If you read my book How Dante Can Save Your Life, you can glean the heart of this story. In essence, being in a small church where all hands were needed pulled me out of my natural tendency to stand outside and analyze. Without understanding what I was doing, before St. John’s (and before Orthodoxy), I had an essentially consumeristic way of living out life in church. True, I was aware that the “What can I get out of church?” attitude is wrong, and I don’t think that was quite my own sin here. Mine was more sophisticated. I was all judgey about people who took that approach, but I was pretty hypocritical, because I didn’t think about what I could and should be giving to the community, other than writing a tithe check.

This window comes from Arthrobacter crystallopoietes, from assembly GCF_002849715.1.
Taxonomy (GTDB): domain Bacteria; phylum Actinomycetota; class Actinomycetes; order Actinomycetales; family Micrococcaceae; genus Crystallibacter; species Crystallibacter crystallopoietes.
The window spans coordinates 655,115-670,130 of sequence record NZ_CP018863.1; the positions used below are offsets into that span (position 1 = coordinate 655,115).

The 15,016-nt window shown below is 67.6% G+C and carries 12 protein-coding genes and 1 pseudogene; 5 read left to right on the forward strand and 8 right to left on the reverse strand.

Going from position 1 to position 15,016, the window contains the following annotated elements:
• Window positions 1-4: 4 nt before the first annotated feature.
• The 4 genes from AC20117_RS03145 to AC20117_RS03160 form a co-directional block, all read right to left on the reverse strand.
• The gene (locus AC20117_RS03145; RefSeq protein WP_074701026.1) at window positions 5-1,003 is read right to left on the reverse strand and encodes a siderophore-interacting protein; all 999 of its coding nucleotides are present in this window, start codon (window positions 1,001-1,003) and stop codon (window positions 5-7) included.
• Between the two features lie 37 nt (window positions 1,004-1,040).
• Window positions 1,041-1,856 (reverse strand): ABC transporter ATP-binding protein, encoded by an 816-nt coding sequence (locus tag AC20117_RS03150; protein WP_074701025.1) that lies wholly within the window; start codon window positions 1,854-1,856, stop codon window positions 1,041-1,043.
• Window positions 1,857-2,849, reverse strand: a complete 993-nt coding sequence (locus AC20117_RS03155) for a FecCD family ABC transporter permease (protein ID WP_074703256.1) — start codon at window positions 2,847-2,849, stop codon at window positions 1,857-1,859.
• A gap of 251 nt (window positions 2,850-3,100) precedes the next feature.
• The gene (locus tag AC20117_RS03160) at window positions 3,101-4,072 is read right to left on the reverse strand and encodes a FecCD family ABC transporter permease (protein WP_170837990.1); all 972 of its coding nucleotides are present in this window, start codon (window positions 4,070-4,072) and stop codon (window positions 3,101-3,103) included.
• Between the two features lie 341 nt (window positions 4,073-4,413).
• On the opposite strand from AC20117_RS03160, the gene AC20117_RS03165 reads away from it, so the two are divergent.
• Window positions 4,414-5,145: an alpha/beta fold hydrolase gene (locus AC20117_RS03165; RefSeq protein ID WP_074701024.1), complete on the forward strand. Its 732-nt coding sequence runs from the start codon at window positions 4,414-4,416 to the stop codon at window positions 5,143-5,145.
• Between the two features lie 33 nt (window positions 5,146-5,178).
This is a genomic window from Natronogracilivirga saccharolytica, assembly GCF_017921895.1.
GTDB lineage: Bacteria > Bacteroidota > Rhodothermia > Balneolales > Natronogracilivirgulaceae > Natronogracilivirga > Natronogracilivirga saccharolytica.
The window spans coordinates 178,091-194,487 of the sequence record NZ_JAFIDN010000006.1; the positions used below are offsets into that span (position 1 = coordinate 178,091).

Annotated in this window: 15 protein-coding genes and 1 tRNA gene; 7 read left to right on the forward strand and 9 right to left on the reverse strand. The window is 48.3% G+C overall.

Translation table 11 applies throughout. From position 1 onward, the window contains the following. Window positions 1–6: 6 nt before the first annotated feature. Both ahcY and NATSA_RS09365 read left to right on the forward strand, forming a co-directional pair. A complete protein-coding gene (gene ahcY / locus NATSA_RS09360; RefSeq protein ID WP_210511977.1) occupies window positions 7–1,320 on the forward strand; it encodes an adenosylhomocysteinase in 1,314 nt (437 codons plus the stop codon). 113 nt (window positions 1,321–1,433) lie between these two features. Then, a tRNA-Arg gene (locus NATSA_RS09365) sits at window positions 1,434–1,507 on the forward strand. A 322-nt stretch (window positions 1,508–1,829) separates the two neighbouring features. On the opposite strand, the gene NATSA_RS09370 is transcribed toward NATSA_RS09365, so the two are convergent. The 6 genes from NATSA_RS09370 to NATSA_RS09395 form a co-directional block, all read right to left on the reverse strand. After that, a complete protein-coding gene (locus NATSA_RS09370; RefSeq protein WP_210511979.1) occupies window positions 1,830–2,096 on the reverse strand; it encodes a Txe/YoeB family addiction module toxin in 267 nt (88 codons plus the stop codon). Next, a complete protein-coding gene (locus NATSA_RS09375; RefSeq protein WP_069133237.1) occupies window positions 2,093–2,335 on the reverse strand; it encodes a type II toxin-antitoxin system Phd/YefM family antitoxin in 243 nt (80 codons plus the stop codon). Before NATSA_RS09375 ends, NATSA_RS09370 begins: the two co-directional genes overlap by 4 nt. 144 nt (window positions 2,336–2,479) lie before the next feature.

You couldn’t do that at St. John’s. Even so, I was the least active of our flock, in part because our time there coincided with my chronic mono, which made me useless in working outside most of the time. Still, you showed up for liturgy and everything else, even when you didn’t necessarily want to, because the church needed you to show up, and because, let’s face it, you need to be there for your own sake. For me, this was the first church at which I have felt “all-in”. It’s not that no other church offered me that opportunity, but that for the first time in my life as a Christian, I was compelled to do what I needed to do to go all-in.